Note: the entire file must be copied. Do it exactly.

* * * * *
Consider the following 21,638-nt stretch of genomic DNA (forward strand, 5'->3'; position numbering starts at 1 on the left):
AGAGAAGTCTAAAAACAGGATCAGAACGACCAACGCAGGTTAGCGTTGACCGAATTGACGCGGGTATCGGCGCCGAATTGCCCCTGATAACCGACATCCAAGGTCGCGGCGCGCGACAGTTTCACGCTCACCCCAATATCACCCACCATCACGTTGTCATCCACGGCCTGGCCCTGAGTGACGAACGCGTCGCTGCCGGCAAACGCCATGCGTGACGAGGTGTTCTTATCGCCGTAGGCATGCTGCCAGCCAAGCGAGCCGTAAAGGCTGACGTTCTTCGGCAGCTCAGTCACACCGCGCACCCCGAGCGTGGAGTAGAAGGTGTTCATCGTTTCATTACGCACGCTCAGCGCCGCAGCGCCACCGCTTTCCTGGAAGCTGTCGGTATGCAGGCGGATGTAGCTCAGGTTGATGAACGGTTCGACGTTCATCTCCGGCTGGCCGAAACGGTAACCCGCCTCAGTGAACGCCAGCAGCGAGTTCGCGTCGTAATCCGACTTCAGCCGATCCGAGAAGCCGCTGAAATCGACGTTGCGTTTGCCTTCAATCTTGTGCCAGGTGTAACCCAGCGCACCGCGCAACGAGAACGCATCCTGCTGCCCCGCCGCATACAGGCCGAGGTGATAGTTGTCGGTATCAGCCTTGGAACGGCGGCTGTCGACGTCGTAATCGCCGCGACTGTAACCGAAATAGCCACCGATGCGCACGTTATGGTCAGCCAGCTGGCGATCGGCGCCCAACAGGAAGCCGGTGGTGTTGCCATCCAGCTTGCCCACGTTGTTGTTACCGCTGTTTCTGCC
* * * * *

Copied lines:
Consider the following 21,638-nt stretch of genomic DNA (forward strand, 5'->3'; position numbering starts at 1 on the left):
AGAGAAGTCTAAAAACAGGATCAGAACGACCAACGCAGGTTAGCGTTGACCGAATTGACGCGGGTATCGGCGCCGAATTGCCCCTGATAACCGACATCCAAGGTCGCGGCGCGCGACAGTTTCACGCTCACCCCAATATCACCCACCATCACGTTGTCATCCACGGCCTGGCCCTGAGTGACGAACGCGTCGCTGCCGGCAAACGCCATGCGTGACGAGGTGTTCTTATCGCCGTAGGCATGCTGCCAGCCAAGCGAGCCGTAAAGGCTGACGTTCTTCGGCAGCTCAGTCACACCGCGCACCCCGAGCGTGGAGTAGAAGGTGTTCATCGTTTCATTACGCACGCTCAGCGCCGCAGCGCCACCGCTTTCCTGGAAGCTGTCGGTATGCAGGCGGATGTAGCTCAGGTTGATGAACGGTTCGACGTTCATCTCCGGCTGGCCGAAACGGTAACCCGCCTCAGTGAACGCCAGCAGCGAGTTCGCGTCGTAATCCGACTTCAGCCGATCCGAGAAGCCGCTGAAATCGACGTTGCGTTTGCCTTCAATCTTGTGCCAGGTGTAACCCAGCGCACCGCGCAACGAGAACGCATCCTGCTGCCCCGCCGCATACAGGCCGAGGTGATAGTTGTCGGTATCAGCCTTGGAACGGCGGCTGTCGACGTCGTAATCGCCGCGACTGTAACCGAAATAGCCACCGATGCGCACGTTATGGTCAGCCAGCTGGCGATCGGCGCCCAACAGGAAGCCGGTGGTGTTGCCATCCAGCTTGCCCACGTTGTTGTTACCGCTGTTTCTGCC